Howard Odum was a good first choice, but so would have been Robert Winslow Gordon who began the LofC Folk Music Archive before John A. Lomax came on board, but he’s already been “done” – I refer readers to Deborah Kodish’s book GOOD FRIENDS AND BAD ENEMIES: Robert Winslow Gordon and the Study of American Folk Song – Urbana (1986) University of Illinois Press. A full book on Prof. Odum would have been a great addition to our knowledge, but what we get here is a fairly simple chapter. His work with Black music was relatively unique back in that day and his books are still worth reading today… if you can find them!
Dorothy Scarborough brings up another problem beyond the “Ur-ness” search. Apparently all her research was done with WHITE people’s memories of the Black music they remember from their Southern youths. I think the difficulty there is obvious: unfortunately (my copy of her book was destroyed before I could read it and I haven’t been able to replace it as yet) I cannot comment directly from my own readings of her stuff. Too many degrees of separation from the source in my estimation.
John A. Lomax has also been written about (4) in depth and is very much a man of another era looking for something HE remembered from his youth in Texas. Alan’s work is worth its own full-fledged biography, and my friend John F. Szwed has written one (5): his authorship is a good recommendation, for Szwed’s ability to link up things that seem totally disparate is legendary… and spot-on – see his biography of Sun Ra for an example. John A. at least had had some first-hand personal experiences with Black music growing up in Texas, so that it wasn’t a totally foreign (and distant) landscape. We are all most likely aware of some of the peccadillos and quirks in his field-work approaches, but he was very successful in spite of all that baggage!
The shift from what could be called “social scientists” to record collectors is a major paradigm shift and it begins with three individuals allied with the “New Orleans is the birth-place of jazz” approach that bloomed by the late 30s/early 40s in part to counter the rise of swing and its popularization. [Another of their ilk would have been Alan Lomax who told me that it was the German band-masters of the SW who ruined “real” jazz with sectional playing, resulting in the demise of good old “pure” polyphonic jazz.] While Ramsey, Smith, and Russell are all worthies, certainly this is an example of at least moving the goal-posts in the middle of a game, if not something even more drastic! A whole other book could be written on that particular point-of-view; the deification of New Orleans and its music as the point-of-origin for jazz is as much an “accepted-wisdom” jazz fallacy as that of Mississippi (especially the so-called “Delta”) being the “birthplace” for blues music. It’s much more widespread and complicated than that – Occam’s razor WAY overused! AND there is not all that much that is dealing directly with the supposed focus of this tome in that chapter.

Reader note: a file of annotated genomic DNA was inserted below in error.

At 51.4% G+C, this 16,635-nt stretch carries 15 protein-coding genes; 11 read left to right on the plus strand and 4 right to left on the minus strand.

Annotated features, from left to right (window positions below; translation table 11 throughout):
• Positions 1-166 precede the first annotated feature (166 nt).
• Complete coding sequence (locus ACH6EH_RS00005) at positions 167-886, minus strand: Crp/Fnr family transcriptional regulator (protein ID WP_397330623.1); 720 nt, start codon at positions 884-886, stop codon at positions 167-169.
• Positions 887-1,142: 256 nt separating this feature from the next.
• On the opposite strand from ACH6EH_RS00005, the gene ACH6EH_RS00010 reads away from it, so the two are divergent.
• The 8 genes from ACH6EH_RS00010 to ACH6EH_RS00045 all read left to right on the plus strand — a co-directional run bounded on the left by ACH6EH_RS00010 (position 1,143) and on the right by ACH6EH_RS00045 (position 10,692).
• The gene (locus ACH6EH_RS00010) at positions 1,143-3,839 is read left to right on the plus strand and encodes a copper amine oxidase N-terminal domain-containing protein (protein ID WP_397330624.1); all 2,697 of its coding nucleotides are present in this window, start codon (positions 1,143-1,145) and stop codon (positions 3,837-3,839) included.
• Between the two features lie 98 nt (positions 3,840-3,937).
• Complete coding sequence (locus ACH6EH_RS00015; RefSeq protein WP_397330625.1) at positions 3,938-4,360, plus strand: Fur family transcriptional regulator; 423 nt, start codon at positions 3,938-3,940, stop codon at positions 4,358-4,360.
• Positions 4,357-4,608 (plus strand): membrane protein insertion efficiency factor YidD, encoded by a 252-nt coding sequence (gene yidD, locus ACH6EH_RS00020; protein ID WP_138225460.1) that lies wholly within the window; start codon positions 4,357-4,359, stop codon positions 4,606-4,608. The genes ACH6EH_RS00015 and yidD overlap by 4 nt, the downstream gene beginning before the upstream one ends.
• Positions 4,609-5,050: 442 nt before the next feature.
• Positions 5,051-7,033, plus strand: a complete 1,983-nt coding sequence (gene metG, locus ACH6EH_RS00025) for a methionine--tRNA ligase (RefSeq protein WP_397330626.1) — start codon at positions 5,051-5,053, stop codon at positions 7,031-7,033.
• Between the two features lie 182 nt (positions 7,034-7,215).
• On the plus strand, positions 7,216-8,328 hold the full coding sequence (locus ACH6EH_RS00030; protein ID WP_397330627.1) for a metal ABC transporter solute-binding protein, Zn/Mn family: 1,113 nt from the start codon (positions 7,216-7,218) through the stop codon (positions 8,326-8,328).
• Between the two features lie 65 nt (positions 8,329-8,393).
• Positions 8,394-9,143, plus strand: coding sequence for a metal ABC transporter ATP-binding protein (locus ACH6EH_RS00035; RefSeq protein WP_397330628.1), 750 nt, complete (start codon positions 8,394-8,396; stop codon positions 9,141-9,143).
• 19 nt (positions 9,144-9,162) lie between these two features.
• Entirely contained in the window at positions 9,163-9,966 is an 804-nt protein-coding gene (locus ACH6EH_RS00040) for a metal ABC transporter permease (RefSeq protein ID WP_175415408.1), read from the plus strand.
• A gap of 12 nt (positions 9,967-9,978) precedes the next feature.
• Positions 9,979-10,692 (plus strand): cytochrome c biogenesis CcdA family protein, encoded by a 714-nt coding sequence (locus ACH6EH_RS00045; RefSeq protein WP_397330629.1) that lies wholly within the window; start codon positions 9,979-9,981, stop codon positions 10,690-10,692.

The final subject, James McEwen, was an odd duck (in some of the same way that Harry Smith was, who has become something of a god-head for both “folk” and “pop” music cognoscenti). McEwen used his personal tastes/reactions to blues recordings to “set” a canon, a hierarchy of approved blues people from his personal record collection. W.E. owe the ever-popular focus on so-called “Delta blues” to James’ record-listening preferences, preferences which have now become embedded in “our” understanding of the music and colored how W.E. look at the musics involved. For better or worse. Part of the difficulty here is that very little hard factual biographical material is available on McEwen, much less insights into his stances towards the music. His impact on others has been large, though, affecting their stances and foci to this day.
So, Ms Hamilton has missed the mark she set for her book. Sadly, very often a poor book will preclude anyone else taking on the subject – our loss. This is a bobbled opportunity.
(1) John McDonough – “Meet Benny”; in Down Beat, Vol. 76; #7; July 2009.
(2) Charles Joyner – “Let Us Break Bread Together” in SHARED TRADITIONS: Southern Folk History and Folk Culture: University of Illinois Press: Urbana/Chicago (1999). p.33
(3) LOVE & THEFT: Blackface Minstrelsy and the American Working Class. Eric Lott – Oxford University Press: New York/Oxford (1993). p. 103.
(4) LAST CAVALIER: the Life and Times of John Lomax, 1867–1948. Nolan Porterfield – University of Illinois Press: Urbana, IL (1996).
(5) ALAN LOMAX: The Man Who Recorded the World. John Szwed -Viking Press: NYC (2010).
Peter B. Lowry